The Government has left roofers high and dry with their response to the Environmental Select Committee’s report ‘Heatwaves: Adapting to climate change’.
The group of MPs made a series of recommendations to the Government which included introducing a maximum working temperature for workers. Currently, employers only need to ensure the temperature is “reasonable”. For outdoor workers, employers have an additional duty to ensure there are rest breaks and employees are encouraged to drink plenty of water.
Whilst some employers did follow these recommendations during the summer, the joint hottest on record, others did not. According to trade union Unite’s national officer for construction, some roofers were still required to work in full PPE at the height of the heatwave where ground temperatures reached the mid 30oCs. On rooftops, temperatures exceeded 50oc, making not just the work uncomfortable, but also dangerous.
Yet the Government believes existing legislation is sufficient and the onus should remain on the employer. They added that there is ‘little evidence of significant numbers of cases of illnesses caused or exacerbated by exposure to high temperatures at work’ yet many roofers are acutely aware working at height during a heatwave is dangerous.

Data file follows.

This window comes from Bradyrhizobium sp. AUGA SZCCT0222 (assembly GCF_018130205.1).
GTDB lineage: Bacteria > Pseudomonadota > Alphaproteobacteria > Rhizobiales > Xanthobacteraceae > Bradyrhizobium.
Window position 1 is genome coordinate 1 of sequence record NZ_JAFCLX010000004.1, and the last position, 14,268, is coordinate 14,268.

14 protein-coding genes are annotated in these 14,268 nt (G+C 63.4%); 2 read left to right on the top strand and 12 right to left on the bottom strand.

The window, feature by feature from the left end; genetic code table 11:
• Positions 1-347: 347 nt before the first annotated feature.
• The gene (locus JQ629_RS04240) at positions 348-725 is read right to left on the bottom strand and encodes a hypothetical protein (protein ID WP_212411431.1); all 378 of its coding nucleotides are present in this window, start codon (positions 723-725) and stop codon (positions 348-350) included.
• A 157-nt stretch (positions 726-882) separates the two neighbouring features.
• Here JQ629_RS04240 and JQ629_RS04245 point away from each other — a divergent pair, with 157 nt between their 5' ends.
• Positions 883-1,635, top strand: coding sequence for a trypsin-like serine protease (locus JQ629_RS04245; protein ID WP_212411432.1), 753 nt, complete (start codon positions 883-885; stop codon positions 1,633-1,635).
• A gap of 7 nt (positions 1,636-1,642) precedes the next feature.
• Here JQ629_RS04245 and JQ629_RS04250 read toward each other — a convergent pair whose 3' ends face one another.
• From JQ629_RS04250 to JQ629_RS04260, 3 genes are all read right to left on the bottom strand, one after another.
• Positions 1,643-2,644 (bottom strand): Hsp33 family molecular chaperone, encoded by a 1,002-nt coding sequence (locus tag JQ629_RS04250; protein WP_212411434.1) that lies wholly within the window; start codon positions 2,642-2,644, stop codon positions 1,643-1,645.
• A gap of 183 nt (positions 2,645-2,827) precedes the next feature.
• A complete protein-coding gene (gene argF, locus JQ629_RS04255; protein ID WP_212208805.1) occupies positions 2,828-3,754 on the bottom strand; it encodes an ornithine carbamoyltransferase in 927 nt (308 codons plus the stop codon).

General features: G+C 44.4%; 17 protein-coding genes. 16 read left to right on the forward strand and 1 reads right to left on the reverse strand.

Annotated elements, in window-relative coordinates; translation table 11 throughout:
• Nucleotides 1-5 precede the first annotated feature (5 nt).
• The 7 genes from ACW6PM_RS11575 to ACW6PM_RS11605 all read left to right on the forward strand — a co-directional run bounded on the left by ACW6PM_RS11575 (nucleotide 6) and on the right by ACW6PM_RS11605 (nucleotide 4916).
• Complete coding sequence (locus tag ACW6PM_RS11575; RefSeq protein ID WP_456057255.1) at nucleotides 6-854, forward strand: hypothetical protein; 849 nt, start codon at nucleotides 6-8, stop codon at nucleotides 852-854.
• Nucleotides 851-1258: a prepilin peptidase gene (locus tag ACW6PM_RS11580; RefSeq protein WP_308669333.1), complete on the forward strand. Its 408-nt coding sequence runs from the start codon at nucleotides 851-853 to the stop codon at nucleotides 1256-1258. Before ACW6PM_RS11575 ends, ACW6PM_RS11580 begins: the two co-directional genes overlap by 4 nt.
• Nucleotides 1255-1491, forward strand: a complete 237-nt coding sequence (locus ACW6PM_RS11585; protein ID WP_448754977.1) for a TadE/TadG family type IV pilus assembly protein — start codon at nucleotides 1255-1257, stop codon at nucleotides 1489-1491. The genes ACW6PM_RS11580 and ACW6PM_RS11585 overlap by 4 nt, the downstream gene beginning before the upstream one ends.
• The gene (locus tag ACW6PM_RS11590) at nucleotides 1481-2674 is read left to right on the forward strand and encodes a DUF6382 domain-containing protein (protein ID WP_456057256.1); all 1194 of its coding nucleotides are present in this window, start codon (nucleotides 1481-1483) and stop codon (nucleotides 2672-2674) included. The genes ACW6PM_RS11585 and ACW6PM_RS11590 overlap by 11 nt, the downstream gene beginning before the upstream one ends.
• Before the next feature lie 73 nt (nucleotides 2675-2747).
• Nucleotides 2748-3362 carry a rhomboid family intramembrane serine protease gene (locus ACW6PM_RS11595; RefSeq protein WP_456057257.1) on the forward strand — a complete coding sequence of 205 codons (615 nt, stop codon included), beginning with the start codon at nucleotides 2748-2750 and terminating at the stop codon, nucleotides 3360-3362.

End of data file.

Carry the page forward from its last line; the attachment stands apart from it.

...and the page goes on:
So what can a roofer do? Advice from the Advisory, Conciliation and Arbitration Service (ACAS) states that employees can collectively approach their employer to complain that their working conditions are unreasonable. If this happens, the employer is mandated to carry out a risk assessment and take remedial action as appropriate, however ultimately the decision will rest with the employer and the Government has no plans to enforce a maximum working temperature in law.